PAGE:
Sweet Jesus
'Volume' Issue 3
The compilation CD that accompanied this magazine included this Sweet Jesus track:
original version of track from Rough Trade Singles Club single
produced by Sweet Jesus & Dave Morris
engineered by Dave Morris at Workshop Studios, Redditch
Sweet Jesus
Ben Bentley: guitar & vocals
Paul Collins: drums
Roy Priest: guitar
Dave Priest: bass
Feature: Robin Gibson
Photos: Rob Deacon
Simplicity is the key to all the greatest rock 'n' roll. That's not to say Sweet Jesus are simple - just that they've got a grasp of what Little Richard, Marc Bolan, the Sex Pistols and all those two minute 58 second hollers were really about. That's why their first three singles have been called 'Honey Lovin' Honey', 'Phone Freak Honey' and 'Real Babe' (see - they're getting better all the time). That's why they don't have many words but what ones they do are worth a sackful of soliloquies. Bob Dylan may indeed sleep easy tonight, but he's bedded down in a different dosshouse and it was never as much of a gas as the one in which Sweet Jesus lay their pretty heads. And just like Little Richard had his bouffant when he said "Awopbopaloobopalopbamboom" and Bolan his glitter when he called on 'Telegram Sam', Sweet Jesus interface Ben Bentley wears a feather boa as he evokes a spirit or two.
"It's one of my earliest memories, Bolan on Top Of The Pops."
Alright, so shopping at miss Selfridge is the limit at the moment. But that may not be for long. Feted last year by radio shows the nation over before they'd even sent in a demo, never mind made a record, Sweet Jesus write furious and addictive songs - short howls and gales of guitar like out of the Pixies' greatest moments, a gorgeous melody (usually just the one) and Bentley's startling voice floating across the top. They don't last long but they're 100 per cent addiction - like all the best fizzy sweets.
"When we played in Liverpool there was this guy down the front, screaming - It's all on tape! Your voice is all on tape! But afterwards he said he loved it. It was, like, confusing him or something..."
Startlingly enough, atop all this, Sweet Jesus are interesting. For a young band with no recountable track record before the moment Bentley opened his gob and discovered, in a Noddy Holder-like moment of wonder, that he could sing like that, Sweet Jesus have a crystal clear idea of what they like, what they want and what should properly be happening while they're getting it.
They want to be pop stars. They admire the distance between band and crowd that other bands wish to hack away - and they know on which side of it they'd rather be. They think that rock 'n' roll should annoy your parents and that those should certainly never be seen at a gig. In a backstagey, Stella Artois sort of way their views - which still tend to stumble out, but that won't be lone either - largely ring the bells rung by Nik Cohn, the only writer who could sum up, in a few paragraphs and better than any band, all of the spirit of rock and not let any out.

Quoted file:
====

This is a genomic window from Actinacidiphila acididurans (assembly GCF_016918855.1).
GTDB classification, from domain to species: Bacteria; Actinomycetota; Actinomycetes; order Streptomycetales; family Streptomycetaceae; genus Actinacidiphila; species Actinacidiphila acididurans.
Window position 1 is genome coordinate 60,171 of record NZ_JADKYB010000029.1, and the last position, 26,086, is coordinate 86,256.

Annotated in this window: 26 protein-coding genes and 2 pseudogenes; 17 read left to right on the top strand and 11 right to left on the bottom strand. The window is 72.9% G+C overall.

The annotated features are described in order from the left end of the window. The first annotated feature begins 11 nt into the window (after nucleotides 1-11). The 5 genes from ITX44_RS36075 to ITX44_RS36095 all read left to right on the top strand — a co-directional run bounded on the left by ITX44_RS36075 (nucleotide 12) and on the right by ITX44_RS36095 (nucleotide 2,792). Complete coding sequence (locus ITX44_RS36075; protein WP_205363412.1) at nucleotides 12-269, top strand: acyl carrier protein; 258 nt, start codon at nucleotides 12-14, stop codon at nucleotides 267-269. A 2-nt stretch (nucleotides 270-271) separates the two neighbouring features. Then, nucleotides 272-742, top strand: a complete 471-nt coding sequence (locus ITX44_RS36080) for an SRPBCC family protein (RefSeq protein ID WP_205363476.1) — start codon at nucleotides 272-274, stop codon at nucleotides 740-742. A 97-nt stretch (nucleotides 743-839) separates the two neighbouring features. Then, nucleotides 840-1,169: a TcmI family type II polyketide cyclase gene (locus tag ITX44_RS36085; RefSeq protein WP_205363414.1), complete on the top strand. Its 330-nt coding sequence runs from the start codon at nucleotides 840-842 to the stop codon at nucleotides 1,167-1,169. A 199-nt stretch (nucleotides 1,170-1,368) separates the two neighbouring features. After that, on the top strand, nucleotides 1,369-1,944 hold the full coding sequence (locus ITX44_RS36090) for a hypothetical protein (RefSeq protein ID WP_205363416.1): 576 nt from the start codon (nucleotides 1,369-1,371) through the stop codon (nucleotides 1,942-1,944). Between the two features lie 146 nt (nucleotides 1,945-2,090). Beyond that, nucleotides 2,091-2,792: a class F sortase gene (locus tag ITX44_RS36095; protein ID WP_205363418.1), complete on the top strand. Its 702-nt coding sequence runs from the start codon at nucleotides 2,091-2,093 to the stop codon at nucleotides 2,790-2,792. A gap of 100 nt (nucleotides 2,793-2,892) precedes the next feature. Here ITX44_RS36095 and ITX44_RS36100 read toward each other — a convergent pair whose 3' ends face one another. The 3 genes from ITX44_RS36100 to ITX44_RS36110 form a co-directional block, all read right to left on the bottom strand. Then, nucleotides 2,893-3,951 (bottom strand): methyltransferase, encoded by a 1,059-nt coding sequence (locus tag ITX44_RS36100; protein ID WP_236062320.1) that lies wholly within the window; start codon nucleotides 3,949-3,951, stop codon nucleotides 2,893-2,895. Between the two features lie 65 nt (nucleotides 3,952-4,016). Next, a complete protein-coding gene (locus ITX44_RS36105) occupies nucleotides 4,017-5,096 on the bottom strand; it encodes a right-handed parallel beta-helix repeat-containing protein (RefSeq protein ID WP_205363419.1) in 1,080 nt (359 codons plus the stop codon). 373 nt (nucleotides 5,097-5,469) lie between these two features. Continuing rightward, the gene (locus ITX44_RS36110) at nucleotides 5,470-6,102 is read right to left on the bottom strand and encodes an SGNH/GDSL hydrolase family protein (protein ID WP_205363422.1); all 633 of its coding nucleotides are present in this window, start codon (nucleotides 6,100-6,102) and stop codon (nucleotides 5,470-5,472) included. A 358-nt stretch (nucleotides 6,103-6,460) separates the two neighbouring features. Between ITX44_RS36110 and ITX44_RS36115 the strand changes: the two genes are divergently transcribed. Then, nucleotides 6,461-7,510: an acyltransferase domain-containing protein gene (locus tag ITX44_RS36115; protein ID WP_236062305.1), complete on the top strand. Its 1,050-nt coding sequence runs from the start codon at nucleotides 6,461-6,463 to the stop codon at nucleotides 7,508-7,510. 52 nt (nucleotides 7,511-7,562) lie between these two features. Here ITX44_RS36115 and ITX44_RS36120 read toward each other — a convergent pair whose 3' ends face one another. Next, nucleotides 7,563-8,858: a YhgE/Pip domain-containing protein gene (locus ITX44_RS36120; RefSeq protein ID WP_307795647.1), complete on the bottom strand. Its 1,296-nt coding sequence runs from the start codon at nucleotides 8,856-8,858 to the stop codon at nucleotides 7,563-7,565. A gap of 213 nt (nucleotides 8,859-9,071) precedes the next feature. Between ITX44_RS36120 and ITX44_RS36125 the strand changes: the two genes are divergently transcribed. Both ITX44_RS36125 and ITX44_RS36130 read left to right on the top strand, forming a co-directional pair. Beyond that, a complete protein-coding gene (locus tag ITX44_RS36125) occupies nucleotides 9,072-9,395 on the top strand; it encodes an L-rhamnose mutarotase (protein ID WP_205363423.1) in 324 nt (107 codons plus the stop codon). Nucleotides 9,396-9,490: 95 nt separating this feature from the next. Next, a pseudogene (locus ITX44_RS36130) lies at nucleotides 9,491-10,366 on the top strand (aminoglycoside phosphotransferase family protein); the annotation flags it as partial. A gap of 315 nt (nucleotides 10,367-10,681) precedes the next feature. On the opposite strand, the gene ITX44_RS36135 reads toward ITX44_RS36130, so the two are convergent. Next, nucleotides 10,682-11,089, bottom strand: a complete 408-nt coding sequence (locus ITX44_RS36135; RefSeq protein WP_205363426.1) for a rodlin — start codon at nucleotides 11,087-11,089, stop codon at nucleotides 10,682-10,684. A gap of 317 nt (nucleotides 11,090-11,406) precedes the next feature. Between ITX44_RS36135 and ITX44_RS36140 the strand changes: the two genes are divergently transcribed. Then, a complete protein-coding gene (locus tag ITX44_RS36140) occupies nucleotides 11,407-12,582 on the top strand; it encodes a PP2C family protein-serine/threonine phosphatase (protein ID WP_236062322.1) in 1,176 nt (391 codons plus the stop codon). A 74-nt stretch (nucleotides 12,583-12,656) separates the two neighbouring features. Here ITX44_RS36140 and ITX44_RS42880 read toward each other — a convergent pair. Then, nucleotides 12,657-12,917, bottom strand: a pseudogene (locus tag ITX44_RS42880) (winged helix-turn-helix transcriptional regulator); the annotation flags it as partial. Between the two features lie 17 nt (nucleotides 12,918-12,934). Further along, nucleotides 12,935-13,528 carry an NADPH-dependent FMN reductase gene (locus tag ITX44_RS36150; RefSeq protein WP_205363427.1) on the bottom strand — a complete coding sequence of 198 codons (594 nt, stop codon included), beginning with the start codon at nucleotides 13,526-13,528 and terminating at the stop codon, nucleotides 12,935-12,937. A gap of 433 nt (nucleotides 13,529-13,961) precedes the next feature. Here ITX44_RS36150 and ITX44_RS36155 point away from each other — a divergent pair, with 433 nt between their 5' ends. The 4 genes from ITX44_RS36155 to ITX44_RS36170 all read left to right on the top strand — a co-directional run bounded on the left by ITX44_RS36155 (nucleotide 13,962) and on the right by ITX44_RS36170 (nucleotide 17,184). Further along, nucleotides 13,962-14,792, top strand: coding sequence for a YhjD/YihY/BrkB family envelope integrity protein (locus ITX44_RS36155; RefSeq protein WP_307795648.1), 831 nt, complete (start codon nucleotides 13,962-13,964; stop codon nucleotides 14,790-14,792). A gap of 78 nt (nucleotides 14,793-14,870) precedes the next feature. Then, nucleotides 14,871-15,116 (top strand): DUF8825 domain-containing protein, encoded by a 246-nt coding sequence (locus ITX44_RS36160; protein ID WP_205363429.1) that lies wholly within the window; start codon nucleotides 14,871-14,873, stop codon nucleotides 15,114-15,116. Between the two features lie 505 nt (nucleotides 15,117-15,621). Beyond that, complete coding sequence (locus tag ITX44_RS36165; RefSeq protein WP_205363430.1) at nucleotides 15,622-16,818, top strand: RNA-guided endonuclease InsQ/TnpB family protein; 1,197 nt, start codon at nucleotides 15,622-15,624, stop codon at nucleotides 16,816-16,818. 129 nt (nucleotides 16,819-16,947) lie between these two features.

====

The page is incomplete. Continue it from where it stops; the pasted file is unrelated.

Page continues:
"The thing about primal rock 'n' roll is... I don't quite know what I'm saying, but I kinda wanna die from it."
They like the word 'primal' - although they reckon it could refer as much to hair as to 'Ace of Spades' by Motorhead. They like girls, the way they go to the toilet together; they like sex; they like hair and they think music should be about all those things. Being part of the AIDS generation is not a problem - Sweet Jesus insist sex is surprise and imagination and not sitting down for a pre-match conference.
"I think if you couldn't have sex any more, you'd wanna die anyway. And I think the more sex moves away from being practical, the more interesting it gets. It would be really interesting if it got to the stage where people got a sex machine - off the government or something"
Bentley's press release states that he's a day-dreamer but he's not so sure. What he is sure about is that he was "screwed up" about the age of 18 and had some kind of mental breakdown in the middle of, incongruously enough, an architecture course at college. He just stayed in his room and he came out the other side thinking the exact opposite of what he thought when he went into it. He can't remember anything about being at college at all and he won't be building any churches.
"I liked that breaking down period in a way. I've got really fond memories of it in a really stupid way, you know. I remember not being able to put my clothes away. I was taking them all out of the wardrobe, rearranging them, and putting them back in."
No matter whether they get big fast, like Nirvana did (unlikely) or remain underground, long, like the Pixies did (likely), no one is claiming that Sweet Jesus are going to set the rock world alight. No one ever does any more - none of 'em take matches out with 'em anymore, anyway.
But at least they're making the best sort of noises and backing it up with the right kind of worldview and, in times when most of those who raise a flicker of interest can be marginalised as either second-hand hippie trippers, phoney punk rock warriors or blokes just staring at the floor, they're some kind of minor visionaries. They're being practical, really, although they wouldn't care to hear you say it. It's like, Vive la generation gap, and we'll bet that's a girl too...
"I don't care what people think to be honest. I've got, like, a kiss-my-ass attitude to what people think... it can manifest itself in many different ways. I think it's arrogance."
All quotes: Ben Bentley
'Volume' CD / magazine, issue 3.
Grateful thanks to David Gladwin for the transcription.
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